Against a background of drastically reduced emission levels in the ‘traditional’ pollutant categories, the actual on-the-road consumption for the test covering 1536 km on a demanding topography with a test weight of 40 tonnes turned out the following results: The 20 year-old Mercedes-Benz SK (model 1844) reached a figure of 40.8-litre per 100 km. The Actros 1846 Euro3 truck consumed 37.4-litre per 100 km, and the Euro6 Mercedes-Benz Actros 1845 consumed a meagre 31.9-litre per 100 km. All this, over an identical route and distance. Interestingly, the exhaust emission reduction from Euro2 in 1996 to the current Euro6 has been a drastic 96 per cent.

CV tech at CES 2017

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CV technologies at CES 2017 reflected on the future of autonomous and automated driving.

Story by: Ashish Bhatia

Held at Las Vegas, US, the CES 2017 fair saw the display of commercial vehicle technologies that will further the case of automonous and automated driving. The 2017 edition, held between January 05 and January 08, 2017, brought to the fore the latest in technologies. Technologies that will set the tone for the future. As a launchpad for new innovation and technology, the CV technologies that shone at the show were the Mercedes-Benz ‘Vision Van’, Volkswagen ‘I.D. Electric Concept’, and Honda ‘New Electric Urban Vehicle (NEUV)’.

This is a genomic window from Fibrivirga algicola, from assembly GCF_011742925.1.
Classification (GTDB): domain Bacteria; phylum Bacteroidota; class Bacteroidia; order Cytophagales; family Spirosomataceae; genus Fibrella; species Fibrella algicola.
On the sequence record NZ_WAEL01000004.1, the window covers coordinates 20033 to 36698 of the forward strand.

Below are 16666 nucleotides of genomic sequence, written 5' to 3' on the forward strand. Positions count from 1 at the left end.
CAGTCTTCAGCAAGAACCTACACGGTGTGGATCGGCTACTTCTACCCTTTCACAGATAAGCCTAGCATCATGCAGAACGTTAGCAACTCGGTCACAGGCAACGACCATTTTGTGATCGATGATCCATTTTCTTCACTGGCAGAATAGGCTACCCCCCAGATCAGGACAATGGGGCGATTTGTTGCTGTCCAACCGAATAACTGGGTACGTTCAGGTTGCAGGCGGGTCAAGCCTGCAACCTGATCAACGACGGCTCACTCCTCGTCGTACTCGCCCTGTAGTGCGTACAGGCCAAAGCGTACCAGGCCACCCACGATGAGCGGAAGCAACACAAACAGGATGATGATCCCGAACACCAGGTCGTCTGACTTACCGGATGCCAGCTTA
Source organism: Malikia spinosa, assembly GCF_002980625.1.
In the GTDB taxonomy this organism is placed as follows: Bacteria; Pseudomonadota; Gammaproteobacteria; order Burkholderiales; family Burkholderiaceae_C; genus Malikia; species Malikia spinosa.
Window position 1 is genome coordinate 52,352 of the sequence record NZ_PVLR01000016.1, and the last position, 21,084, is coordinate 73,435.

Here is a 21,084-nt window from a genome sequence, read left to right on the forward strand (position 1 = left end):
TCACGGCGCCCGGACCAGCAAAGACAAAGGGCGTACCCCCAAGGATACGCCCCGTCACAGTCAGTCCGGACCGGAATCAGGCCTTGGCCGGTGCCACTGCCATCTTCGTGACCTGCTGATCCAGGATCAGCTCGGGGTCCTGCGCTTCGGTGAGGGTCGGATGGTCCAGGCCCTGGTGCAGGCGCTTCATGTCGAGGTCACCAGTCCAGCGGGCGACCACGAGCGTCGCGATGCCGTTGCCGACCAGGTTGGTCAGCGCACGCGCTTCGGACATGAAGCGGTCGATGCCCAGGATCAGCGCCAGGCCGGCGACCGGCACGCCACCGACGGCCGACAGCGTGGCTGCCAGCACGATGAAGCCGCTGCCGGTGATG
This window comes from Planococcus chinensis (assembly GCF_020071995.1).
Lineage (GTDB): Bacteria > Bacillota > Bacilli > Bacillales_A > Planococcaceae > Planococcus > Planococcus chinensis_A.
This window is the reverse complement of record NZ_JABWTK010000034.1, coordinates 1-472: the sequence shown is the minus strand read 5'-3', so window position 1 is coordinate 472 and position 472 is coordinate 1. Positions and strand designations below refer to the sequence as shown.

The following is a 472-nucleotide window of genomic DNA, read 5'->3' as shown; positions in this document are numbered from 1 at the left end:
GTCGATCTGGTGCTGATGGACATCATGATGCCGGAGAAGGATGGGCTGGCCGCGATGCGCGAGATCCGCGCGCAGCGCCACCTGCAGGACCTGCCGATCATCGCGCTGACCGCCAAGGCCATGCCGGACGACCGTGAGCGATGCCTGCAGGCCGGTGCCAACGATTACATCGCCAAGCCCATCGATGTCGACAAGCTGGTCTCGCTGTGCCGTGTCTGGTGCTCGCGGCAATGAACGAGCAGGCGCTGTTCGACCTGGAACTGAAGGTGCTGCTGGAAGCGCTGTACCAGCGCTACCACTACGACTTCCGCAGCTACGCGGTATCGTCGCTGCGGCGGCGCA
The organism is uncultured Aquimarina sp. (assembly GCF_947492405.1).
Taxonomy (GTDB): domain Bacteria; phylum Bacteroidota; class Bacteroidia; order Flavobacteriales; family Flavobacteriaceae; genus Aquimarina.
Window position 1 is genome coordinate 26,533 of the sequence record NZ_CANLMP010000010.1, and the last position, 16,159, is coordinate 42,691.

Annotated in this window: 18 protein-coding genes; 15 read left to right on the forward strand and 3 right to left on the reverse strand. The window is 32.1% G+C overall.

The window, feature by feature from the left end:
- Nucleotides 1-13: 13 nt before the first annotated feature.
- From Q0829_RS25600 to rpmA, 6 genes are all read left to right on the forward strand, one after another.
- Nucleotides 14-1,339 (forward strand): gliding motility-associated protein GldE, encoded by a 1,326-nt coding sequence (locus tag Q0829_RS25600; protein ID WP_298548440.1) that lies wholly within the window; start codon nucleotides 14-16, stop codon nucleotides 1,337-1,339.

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The NEUV from Honda is an urban electric vehicle designed for ‘ride sharing’ with enough storage space at the rear. Capable of moving people, and cargo, the NEUV, according to Honda is an automated electric commuter vehicle equipped with Artificial Intelligence (AI) powered ‘emotion engine’. The ‘emotion engine’ of the NEUV was developed by Cocoro SB, a Japanese AI specialist. Said to be capable of judging the emotions of the driver, and accordingly changing the ‘behaviour’, the ‘emotion engine’ also takes into account the driver’s past decisions to recommend new choices. The process is called as Automated Network Assistant (ANA). The incorporation of AI in NEUV, claimed a Honda source, helped the company to harness the power of artificial intelligence, robotics and big data. It also helped them to create new possibilities for human interaction with an electric car. Exploring the idea of how to create new value for its owner by functioning as an automated ride-sharing vehicle, picking up and dropping off commuters at local destinations, even in the absence of the owner, the NEUV has a touch panel, which the driver and passenger can use. There’s an electric skateboard for ‘last mile’ transit. The header-less windshield improves visibility.